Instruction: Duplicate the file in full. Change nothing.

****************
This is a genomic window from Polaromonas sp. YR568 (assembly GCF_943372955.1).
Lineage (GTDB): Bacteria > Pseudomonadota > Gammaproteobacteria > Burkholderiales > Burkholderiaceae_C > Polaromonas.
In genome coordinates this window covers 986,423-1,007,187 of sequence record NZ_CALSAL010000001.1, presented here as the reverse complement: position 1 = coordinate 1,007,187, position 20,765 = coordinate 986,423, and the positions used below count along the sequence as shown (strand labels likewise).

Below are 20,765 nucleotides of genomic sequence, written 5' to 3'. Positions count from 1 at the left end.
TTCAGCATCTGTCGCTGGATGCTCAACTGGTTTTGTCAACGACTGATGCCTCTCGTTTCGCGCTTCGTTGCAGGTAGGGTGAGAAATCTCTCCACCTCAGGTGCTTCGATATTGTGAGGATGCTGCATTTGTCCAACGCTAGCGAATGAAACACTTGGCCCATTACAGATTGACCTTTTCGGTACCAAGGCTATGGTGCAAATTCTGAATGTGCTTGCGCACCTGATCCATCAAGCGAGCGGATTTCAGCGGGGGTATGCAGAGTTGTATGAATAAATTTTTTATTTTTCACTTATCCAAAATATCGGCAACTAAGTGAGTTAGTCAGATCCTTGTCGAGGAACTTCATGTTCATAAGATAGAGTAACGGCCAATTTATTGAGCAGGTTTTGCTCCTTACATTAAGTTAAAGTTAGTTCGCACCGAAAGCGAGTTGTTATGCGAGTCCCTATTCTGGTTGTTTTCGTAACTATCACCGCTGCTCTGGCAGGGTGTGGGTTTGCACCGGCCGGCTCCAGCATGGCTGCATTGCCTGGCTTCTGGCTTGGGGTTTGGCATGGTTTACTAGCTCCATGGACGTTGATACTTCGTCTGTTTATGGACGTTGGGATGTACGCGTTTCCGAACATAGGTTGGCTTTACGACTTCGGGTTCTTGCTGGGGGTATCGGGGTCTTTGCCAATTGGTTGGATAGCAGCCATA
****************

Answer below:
This is a genomic window from Polaromonas sp. YR568 (assembly GCF_943372955.1).
Lineage (GTDB): Bacteria > Pseudomonadota > Gammaproteobacteria > Burkholderiales > Burkholderiaceae_C > Polaromonas.
In genome coordinates this window covers 986,423-1,007,187 of sequence record NZ_CALSAL010000001.1, presented here as the reverse complement: position 1 = coordinate 1,007,187, position 20,765 = coordinate 986,423, and the positions used below count along the sequence as shown (strand labels likewise).

Below are 20,765 nucleotides of genomic sequence, written 5' to 3'. Positions count from 1 at the left end.
TTCAGCATCTGTCGCTGGATGCTCAACTGGTTTTGTCAACGACTGATGCCTCTCGTTTCGCGCTTCGTTGCAGGTAGGGTGAGAAATCTCTCCACCTCAGGTGCTTCGATATTGTGAGGATGCTGCATTTGTCCAACGCTAGCGAATGAAACACTTGGCCCATTACAGATTGACCTTTTCGGTACCAAGGCTATGGTGCAAATTCTGAATGTGCTTGCGCACCTGATCCATCAAGCGAGCGGATTTCAGCGGGGGTATGCAGAGTTGTATGAATAAATTTTTTATTTTTCACTTATCCAAAATATCGGCAACTAAGTGAGTTAGTCAGATCCTTGTCGAGGAACTTCATGTTCATAAGATAGAGTAACGGCCAATTTATTGAGCAGGTTTTGCTCCTTACATTAAGTTAAAGTTAGTTCGCACCGAAAGCGAGTTGTTATGCGAGTCCCTATTCTGGTTGTTTTCGTAACTATCACCGCTGCTCTGGCAGGGTGTGGGTTTGCACCGGCCGGCTCCAGCATGGCTGCATTGCCTGGCTTCTGGCTTGGGGTTTGGCATGGTTTACTAGCTCCATGGACGTTGATACTTCGTCTGTTTATGGACGTTGGGATGTACGCGTTTCCGAACATAGGTTGGCTTTACGACTTCGGGTTCTTGCTGGGGGTATCGGGGTCTTTGCCAATTGGTTGGATAGCAGCCATA